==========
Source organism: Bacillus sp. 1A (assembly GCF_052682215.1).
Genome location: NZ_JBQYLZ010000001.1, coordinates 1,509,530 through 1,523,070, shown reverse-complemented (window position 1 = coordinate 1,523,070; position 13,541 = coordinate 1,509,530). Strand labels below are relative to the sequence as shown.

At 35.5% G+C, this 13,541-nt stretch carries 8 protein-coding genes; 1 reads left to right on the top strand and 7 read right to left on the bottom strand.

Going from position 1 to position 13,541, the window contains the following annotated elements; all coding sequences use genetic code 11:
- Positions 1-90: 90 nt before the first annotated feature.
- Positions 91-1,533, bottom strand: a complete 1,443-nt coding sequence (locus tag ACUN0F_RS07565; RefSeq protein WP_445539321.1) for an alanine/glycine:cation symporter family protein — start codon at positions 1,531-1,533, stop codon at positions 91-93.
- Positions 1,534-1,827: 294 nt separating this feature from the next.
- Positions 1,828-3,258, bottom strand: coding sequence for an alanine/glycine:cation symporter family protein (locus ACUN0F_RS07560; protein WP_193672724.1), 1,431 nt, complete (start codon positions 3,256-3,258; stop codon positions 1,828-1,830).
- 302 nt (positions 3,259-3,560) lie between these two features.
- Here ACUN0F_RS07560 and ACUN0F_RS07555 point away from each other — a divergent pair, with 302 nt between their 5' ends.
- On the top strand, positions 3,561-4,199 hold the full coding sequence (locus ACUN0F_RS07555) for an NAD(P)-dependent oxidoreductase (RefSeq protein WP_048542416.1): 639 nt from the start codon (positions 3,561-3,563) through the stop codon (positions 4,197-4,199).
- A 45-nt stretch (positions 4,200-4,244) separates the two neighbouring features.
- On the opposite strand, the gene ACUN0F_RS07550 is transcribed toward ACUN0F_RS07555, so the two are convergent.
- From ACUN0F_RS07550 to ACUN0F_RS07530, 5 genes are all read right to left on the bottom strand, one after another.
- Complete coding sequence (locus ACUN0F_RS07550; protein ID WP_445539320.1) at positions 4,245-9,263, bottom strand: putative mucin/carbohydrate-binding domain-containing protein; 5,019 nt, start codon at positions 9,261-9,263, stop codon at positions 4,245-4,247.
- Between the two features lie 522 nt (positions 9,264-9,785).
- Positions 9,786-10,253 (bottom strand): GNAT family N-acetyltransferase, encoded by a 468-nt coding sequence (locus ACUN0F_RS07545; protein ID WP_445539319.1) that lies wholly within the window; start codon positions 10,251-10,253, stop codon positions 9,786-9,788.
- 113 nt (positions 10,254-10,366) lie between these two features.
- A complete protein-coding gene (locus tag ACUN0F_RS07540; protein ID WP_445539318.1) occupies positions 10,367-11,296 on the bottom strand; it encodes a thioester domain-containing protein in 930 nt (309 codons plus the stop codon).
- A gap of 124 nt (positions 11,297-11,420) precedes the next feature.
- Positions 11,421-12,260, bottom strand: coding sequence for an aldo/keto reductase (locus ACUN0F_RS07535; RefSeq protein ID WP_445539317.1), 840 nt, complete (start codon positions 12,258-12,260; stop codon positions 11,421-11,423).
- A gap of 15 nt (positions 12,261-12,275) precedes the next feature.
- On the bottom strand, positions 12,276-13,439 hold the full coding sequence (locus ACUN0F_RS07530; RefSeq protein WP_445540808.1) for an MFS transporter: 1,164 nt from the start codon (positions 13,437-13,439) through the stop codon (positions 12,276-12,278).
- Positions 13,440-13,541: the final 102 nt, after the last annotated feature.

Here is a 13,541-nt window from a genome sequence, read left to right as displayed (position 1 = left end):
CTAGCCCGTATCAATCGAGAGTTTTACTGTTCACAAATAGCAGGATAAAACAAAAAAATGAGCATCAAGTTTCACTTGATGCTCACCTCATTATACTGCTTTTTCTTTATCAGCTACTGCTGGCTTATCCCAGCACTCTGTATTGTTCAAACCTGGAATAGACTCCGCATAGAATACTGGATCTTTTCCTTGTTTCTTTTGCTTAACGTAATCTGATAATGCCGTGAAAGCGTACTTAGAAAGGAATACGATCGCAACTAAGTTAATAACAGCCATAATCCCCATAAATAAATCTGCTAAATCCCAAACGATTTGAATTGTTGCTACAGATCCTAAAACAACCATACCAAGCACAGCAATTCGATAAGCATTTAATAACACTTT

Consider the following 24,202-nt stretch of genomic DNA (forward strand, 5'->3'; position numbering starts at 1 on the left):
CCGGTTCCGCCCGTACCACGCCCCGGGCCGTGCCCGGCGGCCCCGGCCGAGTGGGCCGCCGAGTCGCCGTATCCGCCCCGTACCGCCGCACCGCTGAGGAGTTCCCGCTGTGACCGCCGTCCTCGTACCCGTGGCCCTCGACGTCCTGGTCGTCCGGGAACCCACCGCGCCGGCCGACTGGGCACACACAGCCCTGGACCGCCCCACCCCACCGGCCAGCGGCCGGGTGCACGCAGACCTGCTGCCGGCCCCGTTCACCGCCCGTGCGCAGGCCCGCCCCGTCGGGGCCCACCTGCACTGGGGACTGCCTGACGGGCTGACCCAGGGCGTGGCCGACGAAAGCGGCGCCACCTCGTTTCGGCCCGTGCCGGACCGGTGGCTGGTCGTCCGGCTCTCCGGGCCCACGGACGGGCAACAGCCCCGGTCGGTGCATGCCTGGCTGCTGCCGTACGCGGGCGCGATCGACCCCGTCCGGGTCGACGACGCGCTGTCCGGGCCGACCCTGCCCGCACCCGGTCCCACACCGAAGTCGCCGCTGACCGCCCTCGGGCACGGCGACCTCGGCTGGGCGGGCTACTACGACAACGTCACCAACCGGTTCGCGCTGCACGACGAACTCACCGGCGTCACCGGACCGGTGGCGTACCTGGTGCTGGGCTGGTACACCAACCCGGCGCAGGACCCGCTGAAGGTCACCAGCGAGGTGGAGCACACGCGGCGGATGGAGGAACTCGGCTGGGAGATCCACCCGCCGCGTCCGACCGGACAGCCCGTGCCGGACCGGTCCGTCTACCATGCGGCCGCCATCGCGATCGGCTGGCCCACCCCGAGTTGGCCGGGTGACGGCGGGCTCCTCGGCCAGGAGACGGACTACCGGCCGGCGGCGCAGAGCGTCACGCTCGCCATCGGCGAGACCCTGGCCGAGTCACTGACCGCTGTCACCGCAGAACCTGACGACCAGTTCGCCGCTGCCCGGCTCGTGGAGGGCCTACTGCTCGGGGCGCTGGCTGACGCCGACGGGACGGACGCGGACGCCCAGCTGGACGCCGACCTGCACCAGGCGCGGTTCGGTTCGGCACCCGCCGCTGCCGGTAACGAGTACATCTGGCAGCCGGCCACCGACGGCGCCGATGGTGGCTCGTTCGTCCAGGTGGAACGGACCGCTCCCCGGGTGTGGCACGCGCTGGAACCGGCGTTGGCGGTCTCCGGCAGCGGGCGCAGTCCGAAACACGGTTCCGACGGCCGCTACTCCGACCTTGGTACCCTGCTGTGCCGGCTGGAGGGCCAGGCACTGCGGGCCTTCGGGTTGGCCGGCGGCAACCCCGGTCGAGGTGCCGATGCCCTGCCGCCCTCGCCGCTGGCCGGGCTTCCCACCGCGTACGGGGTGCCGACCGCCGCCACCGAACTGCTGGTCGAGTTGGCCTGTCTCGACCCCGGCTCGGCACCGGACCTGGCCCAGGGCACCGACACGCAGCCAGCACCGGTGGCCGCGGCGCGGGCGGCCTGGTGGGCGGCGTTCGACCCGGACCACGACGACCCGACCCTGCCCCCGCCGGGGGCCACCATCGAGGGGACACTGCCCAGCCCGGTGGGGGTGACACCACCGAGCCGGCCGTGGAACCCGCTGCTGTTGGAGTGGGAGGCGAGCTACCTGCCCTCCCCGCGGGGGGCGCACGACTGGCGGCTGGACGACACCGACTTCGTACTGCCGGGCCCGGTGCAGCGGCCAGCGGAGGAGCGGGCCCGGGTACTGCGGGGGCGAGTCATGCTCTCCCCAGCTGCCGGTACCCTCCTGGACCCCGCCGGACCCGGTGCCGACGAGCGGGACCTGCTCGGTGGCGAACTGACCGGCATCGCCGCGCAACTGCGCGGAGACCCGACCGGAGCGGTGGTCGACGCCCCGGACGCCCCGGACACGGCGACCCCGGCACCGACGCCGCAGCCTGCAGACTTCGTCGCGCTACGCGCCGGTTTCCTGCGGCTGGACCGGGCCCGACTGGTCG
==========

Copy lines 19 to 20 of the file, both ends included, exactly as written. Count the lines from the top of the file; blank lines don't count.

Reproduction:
- A complete protein-coding gene (locus tag ACUN0F_RS07540; protein ID WP_445539318.1) occupies positions 10,367-11,296 on the bottom strand; it encodes a thioester domain-containing protein in 930 nt (309 codons plus the stop codon).
- A gap of 124 nt (positions 11,297-11,420) precedes the next feature.